Sometimes, I do tell them that perhaps they are having trouble because they didn't know that part as well as they thought they did. Being "under pressure" of someone listening to you can certainly highlight or bring out areas that need extra work.

No teacher expects a perfect performance, and the little mistakes that happen due to lack of focus or nervousness do not bother us. We are simply listening for the areas where there really is an issue that we can help with. We're on your side! laugh


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Re: I can't play during lessons [Re: Morodiene] #1478211
07/20/10 10:41 PM
07/20/10 10:41 PM
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Originally Posted by Morodiene
I tell students that I can tell if a student is just having some minor difficulties due to the lighting being different, the piano feeling different, the music being at a different height than at home, etc., or if they're having trouble because they don't know the music well enough.

Sometimes, I do tell them that perhaps they are having trouble because they didn't know that part as well as they thought they did. Being "under pressure" of someone listening to you can certainly highlight or bring out areas that need extra work.

No teacher expects a perfect performance, and the little mistakes that happen due to lack of focus or nervousness do not bother us. We are simply listening for the areas where there really is an issue that we can help with. We're on your side! laugh


Very well said. Thank you.


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Re: I can't play during lessons [Re: rocket88] #1478228
07/20/10 11:14 PM
07/20/10 11:14 PM
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I hope all teachers don't have the attitude many have expressed above. As a student, I can wholeheartedly and honestly say that I oftentimes play things better at home. Especially if the piece is the second one we're going over in the lesson and the first one didn't go well, or another similar circumstance.

Also, due to my piano teacher's recent purchase of a piano, I'm still adjusting to the action (which is very different from both his old piano and the one I have at home).

A lot of times for me weird technical problems pop up during lessons (which honestly weren't there before), or almost completely secure passages manage to fall apart at that instant.

And then of course there's just general nervousness. All these problems multiplied for me when I played in a masterclass.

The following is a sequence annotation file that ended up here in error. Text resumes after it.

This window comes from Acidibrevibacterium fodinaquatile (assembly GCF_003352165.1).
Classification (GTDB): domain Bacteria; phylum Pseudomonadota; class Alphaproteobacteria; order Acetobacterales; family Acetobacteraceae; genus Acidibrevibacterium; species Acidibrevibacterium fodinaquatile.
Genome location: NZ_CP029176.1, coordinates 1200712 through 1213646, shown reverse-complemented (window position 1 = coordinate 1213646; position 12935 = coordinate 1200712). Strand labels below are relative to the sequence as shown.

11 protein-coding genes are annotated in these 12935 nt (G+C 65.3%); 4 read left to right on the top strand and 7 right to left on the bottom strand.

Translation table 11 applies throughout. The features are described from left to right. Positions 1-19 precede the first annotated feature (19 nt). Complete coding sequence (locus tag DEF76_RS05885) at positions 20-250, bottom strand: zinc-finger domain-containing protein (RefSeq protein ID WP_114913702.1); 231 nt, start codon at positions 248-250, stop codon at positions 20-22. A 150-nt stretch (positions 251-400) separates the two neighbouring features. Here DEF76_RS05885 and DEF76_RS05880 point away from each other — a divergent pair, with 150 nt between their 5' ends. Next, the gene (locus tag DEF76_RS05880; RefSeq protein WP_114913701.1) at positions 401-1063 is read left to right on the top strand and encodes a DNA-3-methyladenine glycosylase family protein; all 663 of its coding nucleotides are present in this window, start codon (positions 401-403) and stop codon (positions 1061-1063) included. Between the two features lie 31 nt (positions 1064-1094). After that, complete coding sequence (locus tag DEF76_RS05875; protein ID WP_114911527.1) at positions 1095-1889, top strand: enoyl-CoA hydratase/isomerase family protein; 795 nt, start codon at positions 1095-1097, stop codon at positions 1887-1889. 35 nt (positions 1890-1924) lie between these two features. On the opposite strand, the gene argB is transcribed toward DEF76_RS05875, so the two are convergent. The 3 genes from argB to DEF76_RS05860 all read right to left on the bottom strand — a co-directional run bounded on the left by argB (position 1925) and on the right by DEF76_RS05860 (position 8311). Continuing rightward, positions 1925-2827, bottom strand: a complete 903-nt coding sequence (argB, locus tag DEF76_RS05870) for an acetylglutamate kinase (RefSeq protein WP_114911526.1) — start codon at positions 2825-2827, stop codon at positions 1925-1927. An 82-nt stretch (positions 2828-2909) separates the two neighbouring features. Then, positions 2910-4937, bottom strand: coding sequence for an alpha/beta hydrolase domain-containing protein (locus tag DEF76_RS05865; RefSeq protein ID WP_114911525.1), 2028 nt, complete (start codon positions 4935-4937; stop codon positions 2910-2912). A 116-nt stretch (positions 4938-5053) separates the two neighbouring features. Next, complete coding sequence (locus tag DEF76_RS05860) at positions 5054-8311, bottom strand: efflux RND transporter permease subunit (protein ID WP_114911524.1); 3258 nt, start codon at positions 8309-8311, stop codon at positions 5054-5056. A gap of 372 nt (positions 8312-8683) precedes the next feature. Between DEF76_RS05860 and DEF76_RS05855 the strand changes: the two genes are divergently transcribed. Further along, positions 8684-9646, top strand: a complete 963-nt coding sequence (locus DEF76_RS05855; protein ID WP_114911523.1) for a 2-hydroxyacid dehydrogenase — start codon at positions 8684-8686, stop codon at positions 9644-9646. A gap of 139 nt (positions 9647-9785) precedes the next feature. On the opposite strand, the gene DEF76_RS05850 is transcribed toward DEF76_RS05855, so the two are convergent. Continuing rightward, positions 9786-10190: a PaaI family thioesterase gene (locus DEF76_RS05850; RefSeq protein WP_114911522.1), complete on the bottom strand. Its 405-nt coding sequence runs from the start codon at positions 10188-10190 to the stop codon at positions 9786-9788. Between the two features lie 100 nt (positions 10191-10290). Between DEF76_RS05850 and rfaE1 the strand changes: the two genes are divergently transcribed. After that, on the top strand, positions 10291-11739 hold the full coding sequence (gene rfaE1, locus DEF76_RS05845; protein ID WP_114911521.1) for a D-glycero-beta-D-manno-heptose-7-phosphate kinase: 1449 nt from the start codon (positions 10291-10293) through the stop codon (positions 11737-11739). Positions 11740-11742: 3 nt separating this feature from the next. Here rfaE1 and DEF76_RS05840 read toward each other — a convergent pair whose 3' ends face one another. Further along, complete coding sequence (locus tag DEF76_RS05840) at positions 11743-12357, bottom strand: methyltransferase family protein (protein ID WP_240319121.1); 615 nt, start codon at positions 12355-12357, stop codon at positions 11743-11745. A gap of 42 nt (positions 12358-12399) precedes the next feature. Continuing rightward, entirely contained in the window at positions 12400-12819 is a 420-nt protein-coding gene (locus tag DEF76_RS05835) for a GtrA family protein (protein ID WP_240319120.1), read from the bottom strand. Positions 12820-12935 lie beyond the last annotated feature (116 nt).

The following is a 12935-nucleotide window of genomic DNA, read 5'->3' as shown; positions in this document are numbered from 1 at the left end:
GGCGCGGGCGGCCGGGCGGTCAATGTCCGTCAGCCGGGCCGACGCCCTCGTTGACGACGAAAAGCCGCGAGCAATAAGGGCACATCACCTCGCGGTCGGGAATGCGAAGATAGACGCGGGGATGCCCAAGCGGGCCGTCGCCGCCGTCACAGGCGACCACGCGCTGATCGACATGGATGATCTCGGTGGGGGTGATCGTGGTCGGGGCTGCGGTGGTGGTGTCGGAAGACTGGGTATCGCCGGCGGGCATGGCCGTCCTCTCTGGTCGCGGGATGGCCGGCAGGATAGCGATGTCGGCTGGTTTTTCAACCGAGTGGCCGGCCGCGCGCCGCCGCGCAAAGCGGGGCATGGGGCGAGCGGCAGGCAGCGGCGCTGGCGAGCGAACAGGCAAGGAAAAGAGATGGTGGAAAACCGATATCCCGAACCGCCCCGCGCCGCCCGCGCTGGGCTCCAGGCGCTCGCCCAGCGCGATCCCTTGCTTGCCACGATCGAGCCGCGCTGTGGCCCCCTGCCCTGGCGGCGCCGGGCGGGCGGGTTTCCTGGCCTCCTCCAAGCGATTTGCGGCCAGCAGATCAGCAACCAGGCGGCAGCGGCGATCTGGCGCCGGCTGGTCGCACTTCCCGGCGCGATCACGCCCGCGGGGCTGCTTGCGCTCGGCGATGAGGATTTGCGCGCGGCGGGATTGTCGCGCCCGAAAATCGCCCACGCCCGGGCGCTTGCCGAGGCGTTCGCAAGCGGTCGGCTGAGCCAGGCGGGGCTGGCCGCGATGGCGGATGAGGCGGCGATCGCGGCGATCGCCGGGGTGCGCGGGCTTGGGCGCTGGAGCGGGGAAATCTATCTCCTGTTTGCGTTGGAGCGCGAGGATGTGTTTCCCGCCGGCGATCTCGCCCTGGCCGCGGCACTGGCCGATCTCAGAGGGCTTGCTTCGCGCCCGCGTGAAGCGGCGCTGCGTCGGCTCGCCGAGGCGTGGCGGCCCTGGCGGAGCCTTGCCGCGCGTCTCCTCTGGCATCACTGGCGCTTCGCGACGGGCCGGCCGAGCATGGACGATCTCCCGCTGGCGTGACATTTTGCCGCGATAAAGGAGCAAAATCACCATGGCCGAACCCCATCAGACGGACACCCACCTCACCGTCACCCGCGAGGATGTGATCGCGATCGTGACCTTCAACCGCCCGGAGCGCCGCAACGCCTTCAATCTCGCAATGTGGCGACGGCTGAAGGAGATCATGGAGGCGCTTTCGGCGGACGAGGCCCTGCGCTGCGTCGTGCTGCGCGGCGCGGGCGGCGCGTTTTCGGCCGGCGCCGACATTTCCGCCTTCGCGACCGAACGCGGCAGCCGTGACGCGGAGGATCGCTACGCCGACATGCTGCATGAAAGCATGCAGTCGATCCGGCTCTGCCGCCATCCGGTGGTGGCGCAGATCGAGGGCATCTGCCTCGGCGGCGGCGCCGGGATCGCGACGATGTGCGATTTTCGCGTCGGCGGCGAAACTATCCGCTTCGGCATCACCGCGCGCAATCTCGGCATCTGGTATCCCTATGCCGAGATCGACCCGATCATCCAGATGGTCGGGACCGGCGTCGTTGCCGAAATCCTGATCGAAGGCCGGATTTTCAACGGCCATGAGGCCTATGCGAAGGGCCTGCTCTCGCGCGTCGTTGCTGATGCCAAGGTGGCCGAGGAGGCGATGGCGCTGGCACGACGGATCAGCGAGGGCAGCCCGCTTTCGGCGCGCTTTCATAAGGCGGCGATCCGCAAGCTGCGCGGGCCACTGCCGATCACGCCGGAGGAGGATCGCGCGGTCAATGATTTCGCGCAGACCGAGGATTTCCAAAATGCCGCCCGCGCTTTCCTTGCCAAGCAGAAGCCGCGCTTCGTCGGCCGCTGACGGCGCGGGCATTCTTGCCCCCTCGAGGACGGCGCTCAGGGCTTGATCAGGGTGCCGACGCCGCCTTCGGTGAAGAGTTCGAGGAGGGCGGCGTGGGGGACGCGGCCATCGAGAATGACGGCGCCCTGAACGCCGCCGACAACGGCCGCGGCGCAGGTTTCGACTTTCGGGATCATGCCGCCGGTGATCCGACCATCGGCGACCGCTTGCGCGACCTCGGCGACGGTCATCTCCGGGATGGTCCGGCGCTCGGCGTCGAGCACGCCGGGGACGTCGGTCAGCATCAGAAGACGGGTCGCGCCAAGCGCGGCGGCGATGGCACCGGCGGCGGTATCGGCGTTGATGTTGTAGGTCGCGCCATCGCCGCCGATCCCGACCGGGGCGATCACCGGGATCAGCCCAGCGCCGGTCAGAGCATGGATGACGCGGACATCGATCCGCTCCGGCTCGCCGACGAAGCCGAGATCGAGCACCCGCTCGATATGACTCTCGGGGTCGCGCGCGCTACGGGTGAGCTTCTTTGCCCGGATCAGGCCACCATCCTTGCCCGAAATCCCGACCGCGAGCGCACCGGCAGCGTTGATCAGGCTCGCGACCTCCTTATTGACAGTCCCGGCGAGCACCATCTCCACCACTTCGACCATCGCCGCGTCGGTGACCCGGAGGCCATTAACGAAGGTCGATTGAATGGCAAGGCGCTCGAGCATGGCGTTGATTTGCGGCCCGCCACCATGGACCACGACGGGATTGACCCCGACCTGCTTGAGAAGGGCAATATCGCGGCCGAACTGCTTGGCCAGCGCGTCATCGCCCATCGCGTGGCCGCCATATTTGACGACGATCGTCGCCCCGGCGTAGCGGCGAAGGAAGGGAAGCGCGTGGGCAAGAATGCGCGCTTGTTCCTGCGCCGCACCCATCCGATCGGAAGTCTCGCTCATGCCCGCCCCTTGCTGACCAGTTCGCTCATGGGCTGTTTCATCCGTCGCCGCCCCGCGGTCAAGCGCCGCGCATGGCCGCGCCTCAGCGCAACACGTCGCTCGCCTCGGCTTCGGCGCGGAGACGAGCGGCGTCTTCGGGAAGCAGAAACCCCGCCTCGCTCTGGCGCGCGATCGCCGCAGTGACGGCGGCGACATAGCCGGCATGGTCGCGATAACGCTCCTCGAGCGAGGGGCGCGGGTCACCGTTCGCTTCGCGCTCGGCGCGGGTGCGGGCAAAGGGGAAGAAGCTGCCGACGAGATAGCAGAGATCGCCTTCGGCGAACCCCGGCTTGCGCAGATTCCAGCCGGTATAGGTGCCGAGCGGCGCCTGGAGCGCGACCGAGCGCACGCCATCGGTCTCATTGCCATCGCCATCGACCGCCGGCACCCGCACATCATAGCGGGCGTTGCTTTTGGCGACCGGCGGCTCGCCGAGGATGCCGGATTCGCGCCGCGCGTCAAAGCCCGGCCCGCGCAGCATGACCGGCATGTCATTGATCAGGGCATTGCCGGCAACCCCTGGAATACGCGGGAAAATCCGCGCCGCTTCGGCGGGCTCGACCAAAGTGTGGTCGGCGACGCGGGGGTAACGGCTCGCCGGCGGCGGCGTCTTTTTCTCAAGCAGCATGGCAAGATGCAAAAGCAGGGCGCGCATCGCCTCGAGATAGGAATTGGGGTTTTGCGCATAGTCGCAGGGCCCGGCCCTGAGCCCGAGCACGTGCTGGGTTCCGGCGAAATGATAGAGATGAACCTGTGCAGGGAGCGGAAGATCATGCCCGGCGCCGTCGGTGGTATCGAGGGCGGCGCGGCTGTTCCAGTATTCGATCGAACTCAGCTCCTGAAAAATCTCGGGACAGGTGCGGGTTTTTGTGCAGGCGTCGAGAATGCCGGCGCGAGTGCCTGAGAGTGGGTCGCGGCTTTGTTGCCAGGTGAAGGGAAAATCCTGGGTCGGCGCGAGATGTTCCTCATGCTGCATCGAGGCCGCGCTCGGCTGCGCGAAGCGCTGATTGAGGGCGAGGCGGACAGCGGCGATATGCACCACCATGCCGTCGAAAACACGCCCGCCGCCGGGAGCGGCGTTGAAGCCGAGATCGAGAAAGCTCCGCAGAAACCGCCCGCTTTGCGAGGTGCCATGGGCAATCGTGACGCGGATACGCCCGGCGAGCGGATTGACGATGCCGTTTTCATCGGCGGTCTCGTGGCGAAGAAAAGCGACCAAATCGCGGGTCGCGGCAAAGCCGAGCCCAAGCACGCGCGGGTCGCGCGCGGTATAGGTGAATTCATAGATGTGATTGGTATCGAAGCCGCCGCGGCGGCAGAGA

As cliché as it sounds, I think you have to imagine the teacher isn't there for the duration of the first play-through. Or, perhaps take the suggestion above about recording. You could record yourself at home, then use that as a basis for any work to be done at the lesson.

Re: I can't play during lessons [Re: Morodiene] #1478229
07/20/10 11:18 PM
07/20/10 11:18 PM
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Quote
John is getting some heat for this, but it is often true.

The objection on my side is that the wording leaves room for only one possibility - that the student did not practice attentively. (I doubt that was your intent, John, but that is how it came acoss).

It IS possible for other things to interfere with our ability to play in front of a teacher. I wrote several things that we students found. When they were addressed, the problem disappeared. It was not due to inattention from practising, and it had been real. To have that post followed by one implying that inattention in practising was the only possibility is frustrating.

It is NOT trivial to be in a semi-paralysis when in front of a teacher, and it is also worth something if there are causes and solutions when that occurs, is it not? It is also extremely frustrating for student if they have an actual problem, to be told that this problem does not exist. Not only that, but we cannot get help with a problem that is not acknowledged.

I fully understand that inattention during practising will lead to mistakes during lessons because we will not have mastered much. I also understand that we an imagine that our playing is better than it is when we're alone, and that wishful thinking can take over. But this is not the only thing that can be happening.

Again, where it occurs, we found the following things caused us to become butter-fingered during lessons:
- trying to be politely attentive to the teacher while playing instead of putting our whole attention to the music
- having too great an importance in the teacher's reaction, especially the false belief that if it is not perfect he would be displeased and maybe get tired of us as students (whether or not a teacher would ever dream of this)